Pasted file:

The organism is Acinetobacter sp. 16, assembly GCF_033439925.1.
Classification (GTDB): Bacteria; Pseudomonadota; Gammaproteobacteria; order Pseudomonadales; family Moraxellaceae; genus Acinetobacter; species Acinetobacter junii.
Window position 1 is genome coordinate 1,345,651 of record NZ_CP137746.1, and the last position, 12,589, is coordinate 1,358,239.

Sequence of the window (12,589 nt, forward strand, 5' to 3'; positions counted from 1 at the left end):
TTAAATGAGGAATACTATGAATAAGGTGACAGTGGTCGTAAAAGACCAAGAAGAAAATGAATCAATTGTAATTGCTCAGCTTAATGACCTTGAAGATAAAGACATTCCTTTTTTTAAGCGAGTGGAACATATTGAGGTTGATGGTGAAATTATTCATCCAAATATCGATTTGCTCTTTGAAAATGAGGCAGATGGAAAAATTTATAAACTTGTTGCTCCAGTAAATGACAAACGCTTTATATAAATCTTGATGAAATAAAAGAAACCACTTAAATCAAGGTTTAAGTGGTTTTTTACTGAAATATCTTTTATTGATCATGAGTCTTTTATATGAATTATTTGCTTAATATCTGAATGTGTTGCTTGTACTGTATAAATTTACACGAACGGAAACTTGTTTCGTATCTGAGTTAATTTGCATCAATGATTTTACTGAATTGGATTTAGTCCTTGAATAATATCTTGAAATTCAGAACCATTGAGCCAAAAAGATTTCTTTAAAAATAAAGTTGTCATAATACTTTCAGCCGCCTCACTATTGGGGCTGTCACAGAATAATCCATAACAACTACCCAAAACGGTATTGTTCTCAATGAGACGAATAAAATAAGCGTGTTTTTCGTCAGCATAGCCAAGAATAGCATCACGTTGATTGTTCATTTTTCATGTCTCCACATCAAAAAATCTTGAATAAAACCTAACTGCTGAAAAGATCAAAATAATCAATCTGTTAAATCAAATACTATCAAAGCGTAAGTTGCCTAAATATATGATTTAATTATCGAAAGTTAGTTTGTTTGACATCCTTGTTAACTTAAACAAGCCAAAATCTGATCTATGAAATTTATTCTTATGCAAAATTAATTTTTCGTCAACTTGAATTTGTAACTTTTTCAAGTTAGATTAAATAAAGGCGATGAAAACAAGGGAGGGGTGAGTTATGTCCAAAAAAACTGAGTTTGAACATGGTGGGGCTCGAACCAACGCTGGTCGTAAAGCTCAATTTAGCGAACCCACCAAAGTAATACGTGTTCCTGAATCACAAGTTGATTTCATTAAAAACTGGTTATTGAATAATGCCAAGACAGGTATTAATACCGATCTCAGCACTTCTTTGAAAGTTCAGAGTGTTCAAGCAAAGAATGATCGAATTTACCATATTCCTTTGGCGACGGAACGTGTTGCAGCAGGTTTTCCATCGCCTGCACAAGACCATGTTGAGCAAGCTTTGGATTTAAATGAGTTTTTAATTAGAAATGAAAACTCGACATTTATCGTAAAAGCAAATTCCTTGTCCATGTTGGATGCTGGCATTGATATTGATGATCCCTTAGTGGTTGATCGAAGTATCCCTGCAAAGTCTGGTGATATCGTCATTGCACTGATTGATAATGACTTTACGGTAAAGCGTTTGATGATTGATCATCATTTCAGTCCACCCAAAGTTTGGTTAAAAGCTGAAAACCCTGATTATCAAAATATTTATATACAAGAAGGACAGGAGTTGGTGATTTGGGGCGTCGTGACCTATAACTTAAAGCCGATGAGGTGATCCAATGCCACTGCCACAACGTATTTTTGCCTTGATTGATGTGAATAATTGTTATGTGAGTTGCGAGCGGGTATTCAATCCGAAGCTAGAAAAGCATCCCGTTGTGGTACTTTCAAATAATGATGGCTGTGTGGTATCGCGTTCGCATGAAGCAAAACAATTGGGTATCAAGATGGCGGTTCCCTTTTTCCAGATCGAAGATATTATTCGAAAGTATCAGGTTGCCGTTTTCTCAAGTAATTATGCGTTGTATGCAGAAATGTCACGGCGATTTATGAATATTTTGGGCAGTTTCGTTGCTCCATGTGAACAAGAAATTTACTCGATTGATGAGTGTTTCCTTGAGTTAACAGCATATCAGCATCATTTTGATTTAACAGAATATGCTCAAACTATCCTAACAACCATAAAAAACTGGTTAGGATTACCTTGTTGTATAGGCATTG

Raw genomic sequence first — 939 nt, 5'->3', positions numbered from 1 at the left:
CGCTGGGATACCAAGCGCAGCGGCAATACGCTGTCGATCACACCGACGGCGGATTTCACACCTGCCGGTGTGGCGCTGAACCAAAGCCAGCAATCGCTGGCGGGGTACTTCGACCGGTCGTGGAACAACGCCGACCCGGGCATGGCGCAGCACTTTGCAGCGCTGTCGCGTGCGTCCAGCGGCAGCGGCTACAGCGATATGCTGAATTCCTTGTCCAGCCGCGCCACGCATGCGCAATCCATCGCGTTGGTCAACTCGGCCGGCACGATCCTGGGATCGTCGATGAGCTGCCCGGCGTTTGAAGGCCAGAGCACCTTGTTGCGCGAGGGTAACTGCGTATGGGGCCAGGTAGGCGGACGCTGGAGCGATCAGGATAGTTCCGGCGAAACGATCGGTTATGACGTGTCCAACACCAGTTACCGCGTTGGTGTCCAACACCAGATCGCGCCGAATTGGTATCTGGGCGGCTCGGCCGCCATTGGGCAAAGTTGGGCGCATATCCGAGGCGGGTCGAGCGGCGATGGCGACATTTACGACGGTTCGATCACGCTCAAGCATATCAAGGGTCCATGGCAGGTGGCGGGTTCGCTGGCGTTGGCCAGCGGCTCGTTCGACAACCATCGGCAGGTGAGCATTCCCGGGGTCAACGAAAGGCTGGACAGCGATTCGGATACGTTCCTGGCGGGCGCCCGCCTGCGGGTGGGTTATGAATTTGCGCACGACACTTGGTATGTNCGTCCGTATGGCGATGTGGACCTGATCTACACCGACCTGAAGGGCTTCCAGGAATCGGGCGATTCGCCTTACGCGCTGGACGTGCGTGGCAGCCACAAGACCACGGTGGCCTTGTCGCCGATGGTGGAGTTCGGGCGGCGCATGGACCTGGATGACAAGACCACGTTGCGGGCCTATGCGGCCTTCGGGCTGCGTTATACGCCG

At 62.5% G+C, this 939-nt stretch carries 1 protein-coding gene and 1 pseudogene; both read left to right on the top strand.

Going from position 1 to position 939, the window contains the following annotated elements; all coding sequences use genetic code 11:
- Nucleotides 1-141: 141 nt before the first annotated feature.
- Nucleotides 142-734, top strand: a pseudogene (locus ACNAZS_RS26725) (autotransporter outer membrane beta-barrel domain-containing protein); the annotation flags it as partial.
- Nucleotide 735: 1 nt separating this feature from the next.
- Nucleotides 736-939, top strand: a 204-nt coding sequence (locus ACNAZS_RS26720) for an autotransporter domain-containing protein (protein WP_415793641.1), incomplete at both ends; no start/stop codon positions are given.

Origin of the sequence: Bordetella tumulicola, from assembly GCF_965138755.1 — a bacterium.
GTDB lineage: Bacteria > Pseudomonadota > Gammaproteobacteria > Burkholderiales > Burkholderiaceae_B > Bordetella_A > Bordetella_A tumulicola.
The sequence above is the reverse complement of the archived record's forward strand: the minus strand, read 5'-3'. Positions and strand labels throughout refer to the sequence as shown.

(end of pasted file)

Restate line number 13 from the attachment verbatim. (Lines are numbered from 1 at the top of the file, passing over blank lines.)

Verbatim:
- Nucleotides 736-939, top strand: a 204-nt coding sequence (locus ACNAZS_RS26720) for an autotransporter domain-containing protein (protein WP_415793641.1), incomplete at both ends; no start/stop codon positions are given.